Well Health

What the Color of Your Pee Says About Your Health

March 12, 2018
New roll of toilet paper just started in white bathroom
© Rowena Naylor / Stocksy United
Quick Read

Urine color and your health

  • Your pee may not always be pale yellow. Sometimes that’s OK, sometimes it’s an issue.
  • Red, pink or brown urine is the most concerning.
  • If you have any concerns about the color of your urine, talk with your healthcare provider.

Unless you’re stuck in a car 100 miles from the nearest gas station when you feel the urge to pee, you probably don’t spend too much time thinking about your urine. But just like paying attention to changes in the color and consistency of your poop can help you learn about your diet and your health, taking a peek in the bowl on your pee breaks can, too.

You might be surprised to learn that, aside from the basic yellow hue, pee can actually come in a rainbow of colors—some healthy, some not. Jonathan Harper, M.D., a urologist and UW Medicine's Chief of Endourology and Minimally Invasive Surgery, explains what the spectrum of pee color can mean—and when the color of your pee might signal a serious health problem.

If your pee is… Red or pink

Red or pink urine can be a sign of a mild or serious health issue. The big concern with any sort of pink or red urine is bleeding, called hematuria. This could signal an easy-to-treat urinary tract infection (UTI) or kidney stone—or something more serious, such as urinary tract cancer. If there is obvious blood in the urine, you should contact a healthcare provider.

Before you get too alarmed with any change of urine color, take note of what you’ve eaten. Beets and berries, especially blackberries, can stain your pee a light pink to crimson shade.

If your pee is… Orange

It’s probably a safe side effect of a medication you’re taking. Phenazopyridine, a drug used to relieve symptoms of urinary pain and discomfort, contains a dye that could leave you thinking you drank too much orange fruit punch. Rifampin, which is used to treat tuberculosis, can also have this startling side effect. Carrots have been known to do the same.

If your pee is… Pale yellow

Congrats, your pee is normal! Typically, if you’re well-hydrated, your urine will be a pale yellow hue. If it’s not on the pale side of yellow, it’s not something to be concerned about, it just means you might want to drink a little more water throughout the day. 

On the other hand, if you’re dehydrated, your urine will be more concentrated and will be a darker shade of yellow. That’s a sign that you might want to chug some H2O, especially if you are prone to kidney stones.

If your pee is… Bright yellow

Does your morning regimen include popping handfuls of vitamins and supplements? High-dose vitamins can turn your pee a bright, almost neon yellow color. The most common culprit is vitamin B2, also known as riboflavin, which is found in most multivitamins. The neon color in pee is just a harmless sign that you’re taking more than your body needs, and the excess is mixing with your pee.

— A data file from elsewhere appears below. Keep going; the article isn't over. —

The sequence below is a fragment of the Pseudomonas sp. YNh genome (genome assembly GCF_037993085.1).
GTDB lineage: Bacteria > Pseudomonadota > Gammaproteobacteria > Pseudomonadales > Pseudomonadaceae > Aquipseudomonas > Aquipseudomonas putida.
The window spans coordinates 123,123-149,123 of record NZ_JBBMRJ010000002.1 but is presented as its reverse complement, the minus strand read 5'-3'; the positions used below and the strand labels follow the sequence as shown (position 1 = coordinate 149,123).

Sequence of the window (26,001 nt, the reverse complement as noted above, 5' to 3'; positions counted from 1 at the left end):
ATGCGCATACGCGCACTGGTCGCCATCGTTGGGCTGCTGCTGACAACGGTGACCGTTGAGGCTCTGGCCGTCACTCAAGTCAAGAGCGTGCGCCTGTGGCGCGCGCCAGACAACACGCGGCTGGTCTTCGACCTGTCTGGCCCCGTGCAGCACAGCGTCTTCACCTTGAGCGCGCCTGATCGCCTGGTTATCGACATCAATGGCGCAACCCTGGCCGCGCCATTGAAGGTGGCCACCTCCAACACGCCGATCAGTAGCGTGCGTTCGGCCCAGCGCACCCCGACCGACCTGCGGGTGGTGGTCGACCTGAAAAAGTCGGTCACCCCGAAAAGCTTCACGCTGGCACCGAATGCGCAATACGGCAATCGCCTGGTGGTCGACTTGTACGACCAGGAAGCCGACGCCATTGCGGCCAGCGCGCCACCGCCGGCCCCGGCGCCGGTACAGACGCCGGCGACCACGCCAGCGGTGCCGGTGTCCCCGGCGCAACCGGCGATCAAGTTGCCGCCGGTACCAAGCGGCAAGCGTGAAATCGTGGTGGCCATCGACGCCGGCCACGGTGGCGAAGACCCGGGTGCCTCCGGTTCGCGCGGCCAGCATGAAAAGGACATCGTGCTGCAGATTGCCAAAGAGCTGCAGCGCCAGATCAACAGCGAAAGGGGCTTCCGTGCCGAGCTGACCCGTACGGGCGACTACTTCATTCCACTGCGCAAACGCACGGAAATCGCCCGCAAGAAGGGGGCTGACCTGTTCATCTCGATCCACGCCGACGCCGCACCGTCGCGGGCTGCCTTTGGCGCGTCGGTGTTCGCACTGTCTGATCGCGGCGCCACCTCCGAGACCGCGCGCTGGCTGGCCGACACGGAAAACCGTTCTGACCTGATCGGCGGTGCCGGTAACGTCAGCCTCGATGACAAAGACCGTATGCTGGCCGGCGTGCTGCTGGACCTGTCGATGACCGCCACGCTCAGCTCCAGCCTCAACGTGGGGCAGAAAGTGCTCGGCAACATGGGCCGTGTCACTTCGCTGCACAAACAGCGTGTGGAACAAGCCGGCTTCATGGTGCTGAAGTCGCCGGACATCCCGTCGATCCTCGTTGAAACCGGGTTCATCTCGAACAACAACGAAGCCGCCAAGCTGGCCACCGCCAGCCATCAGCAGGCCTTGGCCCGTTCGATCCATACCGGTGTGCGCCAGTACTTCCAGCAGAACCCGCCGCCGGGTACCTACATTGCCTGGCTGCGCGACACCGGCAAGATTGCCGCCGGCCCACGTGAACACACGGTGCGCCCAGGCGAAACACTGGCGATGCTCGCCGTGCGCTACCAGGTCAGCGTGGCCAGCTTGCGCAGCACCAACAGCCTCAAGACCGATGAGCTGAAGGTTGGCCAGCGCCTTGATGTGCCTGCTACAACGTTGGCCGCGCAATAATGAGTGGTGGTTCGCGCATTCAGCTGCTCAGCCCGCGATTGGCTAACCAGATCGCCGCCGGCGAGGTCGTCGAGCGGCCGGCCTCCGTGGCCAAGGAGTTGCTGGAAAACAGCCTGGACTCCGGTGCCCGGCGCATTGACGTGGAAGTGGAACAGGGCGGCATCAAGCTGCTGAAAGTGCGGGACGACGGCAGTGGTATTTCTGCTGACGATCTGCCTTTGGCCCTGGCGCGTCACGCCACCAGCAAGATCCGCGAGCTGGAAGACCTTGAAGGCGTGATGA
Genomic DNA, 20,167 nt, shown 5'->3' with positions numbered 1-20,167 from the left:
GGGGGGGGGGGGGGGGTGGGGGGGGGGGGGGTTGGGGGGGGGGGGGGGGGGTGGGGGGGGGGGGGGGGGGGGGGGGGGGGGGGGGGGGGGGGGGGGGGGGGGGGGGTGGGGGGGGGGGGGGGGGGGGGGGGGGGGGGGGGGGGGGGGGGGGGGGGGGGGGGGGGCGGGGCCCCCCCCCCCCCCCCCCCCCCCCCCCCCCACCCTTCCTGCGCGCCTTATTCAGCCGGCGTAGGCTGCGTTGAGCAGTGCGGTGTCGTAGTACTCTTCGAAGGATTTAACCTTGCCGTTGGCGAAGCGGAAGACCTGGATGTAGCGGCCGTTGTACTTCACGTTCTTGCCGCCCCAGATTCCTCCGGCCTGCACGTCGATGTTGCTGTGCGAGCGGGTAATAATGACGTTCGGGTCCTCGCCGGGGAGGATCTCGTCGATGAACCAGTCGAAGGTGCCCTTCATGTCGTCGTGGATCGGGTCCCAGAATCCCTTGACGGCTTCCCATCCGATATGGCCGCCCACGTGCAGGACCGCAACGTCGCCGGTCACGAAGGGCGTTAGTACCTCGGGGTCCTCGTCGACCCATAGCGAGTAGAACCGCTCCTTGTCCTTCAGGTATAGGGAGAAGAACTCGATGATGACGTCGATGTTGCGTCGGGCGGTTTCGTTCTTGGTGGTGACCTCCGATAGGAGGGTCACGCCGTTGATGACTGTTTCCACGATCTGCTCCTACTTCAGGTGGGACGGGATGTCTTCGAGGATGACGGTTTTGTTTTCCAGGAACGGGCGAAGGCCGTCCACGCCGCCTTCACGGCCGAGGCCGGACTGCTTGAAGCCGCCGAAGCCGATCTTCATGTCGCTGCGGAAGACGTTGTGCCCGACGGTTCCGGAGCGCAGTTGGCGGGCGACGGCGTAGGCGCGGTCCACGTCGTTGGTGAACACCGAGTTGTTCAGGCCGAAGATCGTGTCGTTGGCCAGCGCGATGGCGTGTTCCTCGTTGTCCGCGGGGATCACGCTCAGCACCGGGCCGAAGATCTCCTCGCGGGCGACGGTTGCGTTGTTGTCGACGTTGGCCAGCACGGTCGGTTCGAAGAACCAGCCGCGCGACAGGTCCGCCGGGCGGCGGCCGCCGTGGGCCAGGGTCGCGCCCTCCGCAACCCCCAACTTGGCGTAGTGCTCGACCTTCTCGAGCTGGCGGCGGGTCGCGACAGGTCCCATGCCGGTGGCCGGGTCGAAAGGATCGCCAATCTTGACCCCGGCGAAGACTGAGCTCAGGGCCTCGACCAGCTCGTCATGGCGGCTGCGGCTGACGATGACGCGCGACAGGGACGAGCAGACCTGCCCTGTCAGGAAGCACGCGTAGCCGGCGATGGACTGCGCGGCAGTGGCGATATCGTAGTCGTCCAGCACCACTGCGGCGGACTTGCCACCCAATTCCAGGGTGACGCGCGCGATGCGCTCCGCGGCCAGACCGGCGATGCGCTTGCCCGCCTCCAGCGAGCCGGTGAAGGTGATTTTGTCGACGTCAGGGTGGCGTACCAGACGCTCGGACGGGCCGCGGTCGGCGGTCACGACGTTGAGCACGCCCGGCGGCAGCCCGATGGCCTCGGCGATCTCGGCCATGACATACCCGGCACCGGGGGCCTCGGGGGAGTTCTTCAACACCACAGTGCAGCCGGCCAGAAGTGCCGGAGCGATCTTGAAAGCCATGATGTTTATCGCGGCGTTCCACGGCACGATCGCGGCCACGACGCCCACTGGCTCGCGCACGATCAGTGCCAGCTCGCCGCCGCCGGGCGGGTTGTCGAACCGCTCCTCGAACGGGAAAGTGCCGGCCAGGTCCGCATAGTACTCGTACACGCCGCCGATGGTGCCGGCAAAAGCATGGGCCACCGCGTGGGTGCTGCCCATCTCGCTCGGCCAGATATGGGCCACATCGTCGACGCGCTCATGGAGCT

If your pee is… Green or blue

Pseudomonas, bacteria that can cause UTIs, can turn your urine a deep shade of bluish green. It’s pretty unusual, and most often happens in people with catheters, but it’s something to be aware of. 

Eating asparagus, which is known to make your pee smell weird, can also tint your pee light green.

If your pee is… Brown

If your pee is ever cola colored, call your healthcare provider ASAP. It could be a pigment from something you ate, but it could also be a side effect of liver disease. Rhabdomyolysis, which is a release of protein into the bloodstream that’s toxic to the kidneys, is a side effect of extreme exercise or trauma that can turn your pee brown, too. 

Brown-looking pee can also be from blood. Blood in the urinary tract may form a clot and turn the urine a very dark color if not peed out quickly. It takes a while for urine to travel from the kidneys, where it is produced, down to your bladder, and not everyone completely empties their bladder every time they pee. If this is the case, you may not have bleeding in your kidneys or bladder right now, but because you did at some point, you should have the issue addressed.

If your pee is… Foamy or cloudy

Maybe you’ve jumped on the ketogenic diet bandwagon or you just love steak. Either way, eating a very high-protein diet can occasionally result in protein in the urine and cause it to appear foamy. This can happen in people with kidney disease, too. In some cases, cloudy or milky-looking urine can also be a sign of infection.

If your pee is… Clear

You get a gold star for hydration, but you might actually be overdoing your water intake. People who get recurring kidney stones should aim to have urine that’s close to clear, but for everyone else, there’s no shame in the yellow pee game.

Do you get kidney stones?

Dr. Harper and UW Medicine are currently part of a large clinical trial, Prevention of Urinary Stones with Hydration (PUSH). The randomized controlled trial is using a smart water bottle and other behavioral interventions to improve hydration and adherence to drinking more fluids. To learn more about participating in the trial, contact Holly Covert.